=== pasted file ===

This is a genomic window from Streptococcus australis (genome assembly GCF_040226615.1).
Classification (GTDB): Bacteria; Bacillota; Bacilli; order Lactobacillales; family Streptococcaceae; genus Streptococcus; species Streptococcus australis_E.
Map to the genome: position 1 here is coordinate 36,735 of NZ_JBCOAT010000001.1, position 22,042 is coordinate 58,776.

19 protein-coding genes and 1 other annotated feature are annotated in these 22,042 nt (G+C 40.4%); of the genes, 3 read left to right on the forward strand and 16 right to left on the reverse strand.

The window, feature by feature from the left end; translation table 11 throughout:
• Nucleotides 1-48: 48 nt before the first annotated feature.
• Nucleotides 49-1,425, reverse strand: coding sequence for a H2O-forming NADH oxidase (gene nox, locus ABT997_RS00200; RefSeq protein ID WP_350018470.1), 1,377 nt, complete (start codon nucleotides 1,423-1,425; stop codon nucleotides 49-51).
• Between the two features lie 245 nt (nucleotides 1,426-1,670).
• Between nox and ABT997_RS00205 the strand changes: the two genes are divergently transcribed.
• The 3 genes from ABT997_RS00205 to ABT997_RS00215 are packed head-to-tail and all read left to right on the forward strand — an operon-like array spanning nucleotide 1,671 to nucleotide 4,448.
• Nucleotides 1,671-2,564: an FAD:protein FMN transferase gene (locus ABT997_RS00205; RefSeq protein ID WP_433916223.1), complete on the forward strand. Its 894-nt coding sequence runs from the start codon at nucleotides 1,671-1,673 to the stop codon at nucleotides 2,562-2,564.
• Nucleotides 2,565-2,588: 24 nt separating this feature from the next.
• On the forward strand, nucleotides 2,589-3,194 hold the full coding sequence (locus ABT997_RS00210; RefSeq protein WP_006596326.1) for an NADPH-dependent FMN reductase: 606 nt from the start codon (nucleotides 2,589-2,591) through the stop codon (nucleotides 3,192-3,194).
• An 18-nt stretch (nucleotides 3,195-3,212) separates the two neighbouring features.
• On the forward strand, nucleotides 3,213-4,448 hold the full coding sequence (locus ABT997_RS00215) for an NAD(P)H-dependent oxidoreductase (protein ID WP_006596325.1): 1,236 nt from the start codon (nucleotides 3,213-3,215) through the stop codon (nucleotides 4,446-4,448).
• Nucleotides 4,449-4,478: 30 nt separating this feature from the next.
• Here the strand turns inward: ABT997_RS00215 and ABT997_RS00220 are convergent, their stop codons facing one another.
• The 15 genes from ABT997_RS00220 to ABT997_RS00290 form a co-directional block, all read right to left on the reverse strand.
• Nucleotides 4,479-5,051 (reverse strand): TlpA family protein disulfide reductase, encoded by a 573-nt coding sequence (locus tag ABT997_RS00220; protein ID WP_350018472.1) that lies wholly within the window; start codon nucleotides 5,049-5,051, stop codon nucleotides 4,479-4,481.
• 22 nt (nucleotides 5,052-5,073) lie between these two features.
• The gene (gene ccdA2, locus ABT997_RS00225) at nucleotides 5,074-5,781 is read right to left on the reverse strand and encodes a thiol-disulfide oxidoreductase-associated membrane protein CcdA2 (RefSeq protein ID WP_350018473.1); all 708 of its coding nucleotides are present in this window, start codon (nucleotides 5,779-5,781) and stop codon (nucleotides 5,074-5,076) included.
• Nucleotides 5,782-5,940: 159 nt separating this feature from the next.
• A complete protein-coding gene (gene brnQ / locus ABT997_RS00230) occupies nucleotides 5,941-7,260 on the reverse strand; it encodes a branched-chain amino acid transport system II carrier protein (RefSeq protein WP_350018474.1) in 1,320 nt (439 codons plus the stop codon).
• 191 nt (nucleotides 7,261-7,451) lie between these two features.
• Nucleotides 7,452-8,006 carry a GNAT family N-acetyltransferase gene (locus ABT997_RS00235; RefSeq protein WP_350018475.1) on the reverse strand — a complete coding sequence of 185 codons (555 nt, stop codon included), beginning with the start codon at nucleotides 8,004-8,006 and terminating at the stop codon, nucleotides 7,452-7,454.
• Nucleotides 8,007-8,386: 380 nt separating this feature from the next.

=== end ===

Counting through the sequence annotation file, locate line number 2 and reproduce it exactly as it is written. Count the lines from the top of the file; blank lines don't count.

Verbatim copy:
Classification (GTDB): Bacteria; Bacillota; Bacilli; order Lactobacillales; family Streptococcaceae; genus Streptococcus; species Streptococcus australis_E.